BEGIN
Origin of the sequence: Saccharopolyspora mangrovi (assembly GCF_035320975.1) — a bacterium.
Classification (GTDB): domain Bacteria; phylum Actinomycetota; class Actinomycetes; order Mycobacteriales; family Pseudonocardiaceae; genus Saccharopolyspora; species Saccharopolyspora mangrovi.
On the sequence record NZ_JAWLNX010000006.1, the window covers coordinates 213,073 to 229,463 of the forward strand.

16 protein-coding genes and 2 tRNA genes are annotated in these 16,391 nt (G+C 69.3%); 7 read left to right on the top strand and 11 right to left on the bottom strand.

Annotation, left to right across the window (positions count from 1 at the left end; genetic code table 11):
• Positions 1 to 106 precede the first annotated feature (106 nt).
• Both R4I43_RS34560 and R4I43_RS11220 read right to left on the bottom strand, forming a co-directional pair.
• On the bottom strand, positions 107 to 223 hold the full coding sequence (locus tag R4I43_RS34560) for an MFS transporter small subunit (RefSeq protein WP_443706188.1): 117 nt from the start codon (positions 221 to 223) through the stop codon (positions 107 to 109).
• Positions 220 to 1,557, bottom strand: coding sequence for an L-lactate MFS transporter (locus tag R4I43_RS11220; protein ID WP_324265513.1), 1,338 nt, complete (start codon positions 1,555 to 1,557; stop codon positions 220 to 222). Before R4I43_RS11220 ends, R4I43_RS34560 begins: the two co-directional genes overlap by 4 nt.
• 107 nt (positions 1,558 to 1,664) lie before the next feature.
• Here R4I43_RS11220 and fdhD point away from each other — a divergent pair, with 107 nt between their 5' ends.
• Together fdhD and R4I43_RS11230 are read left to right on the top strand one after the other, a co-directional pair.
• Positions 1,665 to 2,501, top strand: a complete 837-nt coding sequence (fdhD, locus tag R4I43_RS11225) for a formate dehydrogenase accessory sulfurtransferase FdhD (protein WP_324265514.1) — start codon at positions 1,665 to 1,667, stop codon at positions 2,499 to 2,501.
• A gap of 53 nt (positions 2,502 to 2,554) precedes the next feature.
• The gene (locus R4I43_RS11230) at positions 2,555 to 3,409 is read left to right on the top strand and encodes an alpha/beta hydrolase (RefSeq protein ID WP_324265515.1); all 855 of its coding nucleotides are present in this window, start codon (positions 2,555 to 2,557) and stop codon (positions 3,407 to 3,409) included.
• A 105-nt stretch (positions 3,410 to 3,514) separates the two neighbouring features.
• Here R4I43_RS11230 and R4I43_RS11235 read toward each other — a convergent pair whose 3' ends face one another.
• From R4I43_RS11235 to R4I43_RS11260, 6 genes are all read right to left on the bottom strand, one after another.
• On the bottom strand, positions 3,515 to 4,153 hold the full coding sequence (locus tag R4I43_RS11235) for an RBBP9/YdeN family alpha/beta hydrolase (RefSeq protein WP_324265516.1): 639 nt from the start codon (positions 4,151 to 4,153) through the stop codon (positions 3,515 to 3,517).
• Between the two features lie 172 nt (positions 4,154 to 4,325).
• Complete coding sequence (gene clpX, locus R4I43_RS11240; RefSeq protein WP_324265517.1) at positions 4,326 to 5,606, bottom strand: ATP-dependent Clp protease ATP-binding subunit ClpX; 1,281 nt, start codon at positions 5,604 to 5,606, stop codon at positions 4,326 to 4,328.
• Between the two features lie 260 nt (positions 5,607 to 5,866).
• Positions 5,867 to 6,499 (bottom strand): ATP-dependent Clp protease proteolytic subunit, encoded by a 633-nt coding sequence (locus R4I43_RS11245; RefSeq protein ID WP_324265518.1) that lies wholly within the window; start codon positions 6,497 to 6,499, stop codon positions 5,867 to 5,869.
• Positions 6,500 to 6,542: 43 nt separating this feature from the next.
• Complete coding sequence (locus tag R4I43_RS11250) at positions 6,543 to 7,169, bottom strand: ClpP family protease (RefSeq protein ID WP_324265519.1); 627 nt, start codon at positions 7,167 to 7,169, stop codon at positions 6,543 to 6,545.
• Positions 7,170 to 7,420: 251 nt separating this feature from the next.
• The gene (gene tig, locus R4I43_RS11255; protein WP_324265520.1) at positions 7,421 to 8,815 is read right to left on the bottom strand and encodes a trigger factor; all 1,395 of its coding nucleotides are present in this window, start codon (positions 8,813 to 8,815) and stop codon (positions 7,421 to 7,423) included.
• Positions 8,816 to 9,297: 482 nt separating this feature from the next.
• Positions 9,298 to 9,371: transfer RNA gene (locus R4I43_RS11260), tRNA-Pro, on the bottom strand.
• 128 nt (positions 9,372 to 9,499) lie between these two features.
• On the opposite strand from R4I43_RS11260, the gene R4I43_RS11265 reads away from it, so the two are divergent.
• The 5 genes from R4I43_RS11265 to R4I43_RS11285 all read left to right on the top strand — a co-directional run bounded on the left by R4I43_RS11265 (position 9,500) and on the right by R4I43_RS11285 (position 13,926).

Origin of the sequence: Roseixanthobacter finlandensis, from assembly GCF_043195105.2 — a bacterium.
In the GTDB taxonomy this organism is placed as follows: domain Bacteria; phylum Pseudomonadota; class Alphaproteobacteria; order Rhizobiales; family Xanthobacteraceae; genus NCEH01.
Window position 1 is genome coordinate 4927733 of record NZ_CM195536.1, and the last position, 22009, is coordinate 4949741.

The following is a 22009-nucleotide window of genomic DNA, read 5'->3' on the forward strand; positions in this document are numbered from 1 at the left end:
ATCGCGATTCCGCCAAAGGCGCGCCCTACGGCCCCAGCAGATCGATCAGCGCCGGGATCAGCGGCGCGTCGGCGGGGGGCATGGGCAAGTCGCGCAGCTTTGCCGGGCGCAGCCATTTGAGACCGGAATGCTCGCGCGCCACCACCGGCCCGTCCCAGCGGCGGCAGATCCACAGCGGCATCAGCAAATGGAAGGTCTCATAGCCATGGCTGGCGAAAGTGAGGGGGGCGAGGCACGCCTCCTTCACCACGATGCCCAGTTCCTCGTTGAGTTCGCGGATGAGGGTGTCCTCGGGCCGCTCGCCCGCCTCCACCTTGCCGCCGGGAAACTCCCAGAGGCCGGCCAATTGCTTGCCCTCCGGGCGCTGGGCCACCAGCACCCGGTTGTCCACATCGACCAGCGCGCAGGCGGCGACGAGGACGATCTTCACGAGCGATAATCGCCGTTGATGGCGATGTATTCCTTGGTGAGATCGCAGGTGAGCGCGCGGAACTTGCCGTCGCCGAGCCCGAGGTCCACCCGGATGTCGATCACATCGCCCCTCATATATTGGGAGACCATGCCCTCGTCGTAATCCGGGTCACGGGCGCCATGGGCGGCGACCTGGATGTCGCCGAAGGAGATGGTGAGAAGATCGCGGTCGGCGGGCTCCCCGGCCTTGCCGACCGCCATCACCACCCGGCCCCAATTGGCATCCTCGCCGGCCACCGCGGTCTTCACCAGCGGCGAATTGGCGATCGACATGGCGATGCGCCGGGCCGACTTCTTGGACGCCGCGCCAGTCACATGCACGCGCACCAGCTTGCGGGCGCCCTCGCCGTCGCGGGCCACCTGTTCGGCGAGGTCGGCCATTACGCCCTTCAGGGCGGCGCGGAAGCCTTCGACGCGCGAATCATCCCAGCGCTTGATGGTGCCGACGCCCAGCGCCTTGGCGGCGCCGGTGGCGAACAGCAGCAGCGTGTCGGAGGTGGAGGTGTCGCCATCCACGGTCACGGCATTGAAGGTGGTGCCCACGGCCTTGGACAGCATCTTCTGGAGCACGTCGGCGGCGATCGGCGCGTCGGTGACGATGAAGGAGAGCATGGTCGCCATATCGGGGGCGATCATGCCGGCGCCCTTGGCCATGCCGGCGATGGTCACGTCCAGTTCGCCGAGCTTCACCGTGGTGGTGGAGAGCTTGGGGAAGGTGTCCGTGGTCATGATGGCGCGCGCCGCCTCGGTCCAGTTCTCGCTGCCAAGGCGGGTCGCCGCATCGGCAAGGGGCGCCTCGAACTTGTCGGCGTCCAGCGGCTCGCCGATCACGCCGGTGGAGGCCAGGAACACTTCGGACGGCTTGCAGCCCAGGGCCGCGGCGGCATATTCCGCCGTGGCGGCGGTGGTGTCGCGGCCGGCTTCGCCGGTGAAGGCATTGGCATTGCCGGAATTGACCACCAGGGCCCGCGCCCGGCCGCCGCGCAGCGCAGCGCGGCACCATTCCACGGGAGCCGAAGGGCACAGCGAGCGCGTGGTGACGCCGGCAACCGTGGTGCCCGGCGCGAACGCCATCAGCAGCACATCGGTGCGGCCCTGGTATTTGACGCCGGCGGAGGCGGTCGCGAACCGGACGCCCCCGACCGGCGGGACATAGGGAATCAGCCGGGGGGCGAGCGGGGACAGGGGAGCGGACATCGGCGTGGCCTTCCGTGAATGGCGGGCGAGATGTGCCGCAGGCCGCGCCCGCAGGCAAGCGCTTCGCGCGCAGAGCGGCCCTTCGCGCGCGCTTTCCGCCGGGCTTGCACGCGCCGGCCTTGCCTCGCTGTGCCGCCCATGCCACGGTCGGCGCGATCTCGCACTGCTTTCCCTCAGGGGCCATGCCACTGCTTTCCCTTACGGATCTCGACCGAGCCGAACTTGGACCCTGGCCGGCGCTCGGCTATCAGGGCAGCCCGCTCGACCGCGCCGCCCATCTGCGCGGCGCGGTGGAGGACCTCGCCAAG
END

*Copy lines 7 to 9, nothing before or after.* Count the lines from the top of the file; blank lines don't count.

• Both R4I43_RS34560 and R4I43_RS11220 read right to left on the bottom strand, forming a co-directional pair.
• On the bottom strand, positions 107 to 223 hold the full coding sequence (locus tag R4I43_RS34560) for an MFS transporter small subunit (RefSeq protein WP_443706188.1): 117 nt from the start codon (positions 221 to 223) through the stop codon (positions 107 to 109).
• Positions 220 to 1,557, bottom strand: coding sequence for an L-lactate MFS transporter (locus tag R4I43_RS11220; protein ID WP_324265513.1), 1,338 nt, complete (start codon positions 1,555 to 1,557; stop codon positions 220 to 222). Before R4I43_RS11220 ends, R4I43_RS34560 begins: the two co-directional genes overlap by 4 nt.